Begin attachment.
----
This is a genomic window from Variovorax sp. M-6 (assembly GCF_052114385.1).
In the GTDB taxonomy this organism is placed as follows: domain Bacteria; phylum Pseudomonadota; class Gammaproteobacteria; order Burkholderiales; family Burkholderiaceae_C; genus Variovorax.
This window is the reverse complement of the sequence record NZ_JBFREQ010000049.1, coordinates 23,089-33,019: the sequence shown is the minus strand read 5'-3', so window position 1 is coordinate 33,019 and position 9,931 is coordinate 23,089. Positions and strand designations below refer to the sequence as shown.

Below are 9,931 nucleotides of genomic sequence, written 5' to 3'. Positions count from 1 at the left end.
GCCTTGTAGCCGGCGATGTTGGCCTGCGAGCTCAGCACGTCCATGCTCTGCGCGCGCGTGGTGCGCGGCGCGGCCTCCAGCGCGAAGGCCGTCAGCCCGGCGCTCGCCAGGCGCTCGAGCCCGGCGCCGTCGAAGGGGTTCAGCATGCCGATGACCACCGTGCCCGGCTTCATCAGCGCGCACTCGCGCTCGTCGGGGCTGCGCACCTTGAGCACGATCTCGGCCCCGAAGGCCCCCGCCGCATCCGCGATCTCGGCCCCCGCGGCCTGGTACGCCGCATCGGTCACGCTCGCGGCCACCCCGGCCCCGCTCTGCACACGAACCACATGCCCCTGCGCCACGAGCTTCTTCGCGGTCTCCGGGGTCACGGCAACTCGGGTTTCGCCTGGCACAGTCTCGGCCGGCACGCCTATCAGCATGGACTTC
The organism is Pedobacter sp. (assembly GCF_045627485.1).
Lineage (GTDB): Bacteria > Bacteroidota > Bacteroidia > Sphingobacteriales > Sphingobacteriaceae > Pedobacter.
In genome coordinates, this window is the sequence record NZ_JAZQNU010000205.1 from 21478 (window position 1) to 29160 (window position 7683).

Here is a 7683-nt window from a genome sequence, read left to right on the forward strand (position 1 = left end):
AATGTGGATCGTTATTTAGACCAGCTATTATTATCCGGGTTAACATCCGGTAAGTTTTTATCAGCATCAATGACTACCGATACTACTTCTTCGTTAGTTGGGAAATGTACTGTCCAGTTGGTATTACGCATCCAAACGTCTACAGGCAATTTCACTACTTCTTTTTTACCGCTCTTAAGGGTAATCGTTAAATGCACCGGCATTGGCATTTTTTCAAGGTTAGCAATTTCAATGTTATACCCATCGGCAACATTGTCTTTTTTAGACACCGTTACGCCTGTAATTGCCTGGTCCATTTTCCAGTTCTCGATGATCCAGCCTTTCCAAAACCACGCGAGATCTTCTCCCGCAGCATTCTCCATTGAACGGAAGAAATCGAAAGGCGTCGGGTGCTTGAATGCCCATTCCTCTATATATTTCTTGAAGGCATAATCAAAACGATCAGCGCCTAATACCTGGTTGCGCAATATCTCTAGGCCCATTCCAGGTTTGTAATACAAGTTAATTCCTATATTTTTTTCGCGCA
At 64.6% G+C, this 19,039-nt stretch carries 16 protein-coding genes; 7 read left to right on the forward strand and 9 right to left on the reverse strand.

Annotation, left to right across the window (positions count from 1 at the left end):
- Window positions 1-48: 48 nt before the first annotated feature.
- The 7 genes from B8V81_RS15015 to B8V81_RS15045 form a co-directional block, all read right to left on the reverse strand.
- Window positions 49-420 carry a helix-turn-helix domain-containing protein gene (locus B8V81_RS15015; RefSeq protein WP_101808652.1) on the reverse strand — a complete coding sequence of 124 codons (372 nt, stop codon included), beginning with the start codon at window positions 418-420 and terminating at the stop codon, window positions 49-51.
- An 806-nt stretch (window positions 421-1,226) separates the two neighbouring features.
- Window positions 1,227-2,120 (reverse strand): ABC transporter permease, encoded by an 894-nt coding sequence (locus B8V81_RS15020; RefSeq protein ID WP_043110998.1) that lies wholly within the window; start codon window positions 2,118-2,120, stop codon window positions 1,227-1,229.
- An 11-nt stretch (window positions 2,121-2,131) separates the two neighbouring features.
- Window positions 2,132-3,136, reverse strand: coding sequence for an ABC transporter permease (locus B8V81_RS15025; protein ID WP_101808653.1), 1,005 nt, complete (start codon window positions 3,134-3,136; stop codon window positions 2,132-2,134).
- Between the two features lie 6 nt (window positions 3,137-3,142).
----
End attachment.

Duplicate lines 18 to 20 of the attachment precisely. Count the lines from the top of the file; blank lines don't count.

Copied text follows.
- An 11-nt stretch (window positions 2,121-2,131) separates the two neighbouring features.
- Window positions 2,132-3,136, reverse strand: coding sequence for an ABC transporter permease (locus B8V81_RS15025; protein ID WP_101808653.1), 1,005 nt, complete (start codon window positions 3,134-3,136; stop codon window positions 2,132-2,134).
- Between the two features lie 6 nt (window positions 3,137-3,142).